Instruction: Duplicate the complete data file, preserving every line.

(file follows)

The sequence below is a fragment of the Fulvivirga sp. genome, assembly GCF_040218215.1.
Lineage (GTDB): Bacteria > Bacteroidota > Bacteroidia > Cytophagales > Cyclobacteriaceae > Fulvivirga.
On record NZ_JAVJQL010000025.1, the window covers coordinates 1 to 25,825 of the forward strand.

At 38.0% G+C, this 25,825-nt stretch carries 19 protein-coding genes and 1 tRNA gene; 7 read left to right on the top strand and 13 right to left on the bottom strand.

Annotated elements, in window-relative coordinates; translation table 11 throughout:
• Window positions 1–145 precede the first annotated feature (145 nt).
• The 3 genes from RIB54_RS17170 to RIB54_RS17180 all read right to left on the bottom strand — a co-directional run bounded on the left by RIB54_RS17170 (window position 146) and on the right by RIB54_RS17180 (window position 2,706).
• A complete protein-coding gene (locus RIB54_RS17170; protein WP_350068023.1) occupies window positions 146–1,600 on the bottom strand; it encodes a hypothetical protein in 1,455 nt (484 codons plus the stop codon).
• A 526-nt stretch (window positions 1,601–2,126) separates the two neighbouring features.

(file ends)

The sequence below is a fragment of the Fulvivirga sp. genome, assembly GCF_040218215.1.
Lineage (GTDB): Bacteria > Bacteroidota > Bacteroidia > Cytophagales > Cyclobacteriaceae > Fulvivirga.
On record NZ_JAVJQL010000025.1, the window covers coordinates 1 to 25,825 of the forward strand.

At 38.0% G+C, this 25,825-nt stretch carries 19 protein-coding genes and 1 tRNA gene; 7 read left to right on the top strand and 13 right to left on the bottom strand.

Annotated elements, in window-relative coordinates; translation table 11 throughout:
• Window positions 1–145 precede the first annotated feature (145 nt).
• The 3 genes from RIB54_RS17170 to RIB54_RS17180 all read right to left on the bottom strand — a co-directional run bounded on the left by RIB54_RS17170 (window position 146) and on the right by RIB54_RS17180 (window position 2,706).
• A complete protein-coding gene (locus RIB54_RS17170; protein WP_350068023.1) occupies window positions 146–1,600 on the bottom strand; it encodes a hypothetical protein in 1,455 nt (484 codons plus the stop codon).
• A 526-nt stretch (window positions 1,601–2,126) separates the two neighbouring features.